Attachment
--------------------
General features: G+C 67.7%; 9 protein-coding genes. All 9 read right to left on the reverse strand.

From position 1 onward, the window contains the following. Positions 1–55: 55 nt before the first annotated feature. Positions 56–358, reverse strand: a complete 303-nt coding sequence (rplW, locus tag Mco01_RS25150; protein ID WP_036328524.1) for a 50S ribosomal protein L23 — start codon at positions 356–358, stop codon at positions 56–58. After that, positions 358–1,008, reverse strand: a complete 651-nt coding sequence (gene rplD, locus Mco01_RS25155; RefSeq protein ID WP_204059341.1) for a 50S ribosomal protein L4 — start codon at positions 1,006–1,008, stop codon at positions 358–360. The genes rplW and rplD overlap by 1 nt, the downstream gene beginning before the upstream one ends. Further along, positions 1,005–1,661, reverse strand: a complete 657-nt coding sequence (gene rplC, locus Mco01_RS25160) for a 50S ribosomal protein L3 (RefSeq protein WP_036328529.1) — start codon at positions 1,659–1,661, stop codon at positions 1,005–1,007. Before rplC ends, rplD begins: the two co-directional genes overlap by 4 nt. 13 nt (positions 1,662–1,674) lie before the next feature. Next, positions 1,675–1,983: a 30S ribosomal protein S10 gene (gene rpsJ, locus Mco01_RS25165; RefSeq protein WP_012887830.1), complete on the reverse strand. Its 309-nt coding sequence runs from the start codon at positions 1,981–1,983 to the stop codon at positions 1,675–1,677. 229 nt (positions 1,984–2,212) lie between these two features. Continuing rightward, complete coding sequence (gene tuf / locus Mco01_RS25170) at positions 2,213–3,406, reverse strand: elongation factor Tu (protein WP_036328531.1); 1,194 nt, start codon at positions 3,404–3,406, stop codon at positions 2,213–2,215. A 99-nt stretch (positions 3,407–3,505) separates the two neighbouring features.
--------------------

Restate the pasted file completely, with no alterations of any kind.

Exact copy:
General features: G+C 67.7%; 9 protein-coding genes. All 9 read right to left on the reverse strand.

From position 1 onward, the window contains the following. Positions 1–55: 55 nt before the first annotated feature. Positions 56–358, reverse strand: a complete 303-nt coding sequence (rplW, locus tag Mco01_RS25150; protein ID WP_036328524.1) for a 50S ribosomal protein L23 — start codon at positions 356–358, stop codon at positions 56–58. After that, positions 358–1,008, reverse strand: a complete 651-nt coding sequence (gene rplD, locus Mco01_RS25155; RefSeq protein ID WP_204059341.1) for a 50S ribosomal protein L4 — start codon at positions 1,006–1,008, stop codon at positions 358–360. The genes rplW and rplD overlap by 1 nt, the downstream gene beginning before the upstream one ends. Further along, positions 1,005–1,661, reverse strand: a complete 657-nt coding sequence (gene rplC, locus Mco01_RS25160) for a 50S ribosomal protein L3 (RefSeq protein WP_036328529.1) — start codon at positions 1,659–1,661, stop codon at positions 1,005–1,007. Before rplC ends, rplD begins: the two co-directional genes overlap by 4 nt. 13 nt (positions 1,662–1,674) lie before the next feature. Next, positions 1,675–1,983: a 30S ribosomal protein S10 gene (gene rpsJ, locus Mco01_RS25165; RefSeq protein WP_012887830.1), complete on the reverse strand. Its 309-nt coding sequence runs from the start codon at positions 1,981–1,983 to the stop codon at positions 1,675–1,677. 229 nt (positions 1,984–2,212) lie between these two features. Continuing rightward, complete coding sequence (gene tuf / locus Mco01_RS25170) at positions 2,213–3,406, reverse strand: elongation factor Tu (protein WP_036328531.1); 1,194 nt, start codon at positions 3,404–3,406, stop codon at positions 2,213–2,215. A 99-nt stretch (positions 3,407–3,505) separates the two neighbouring features.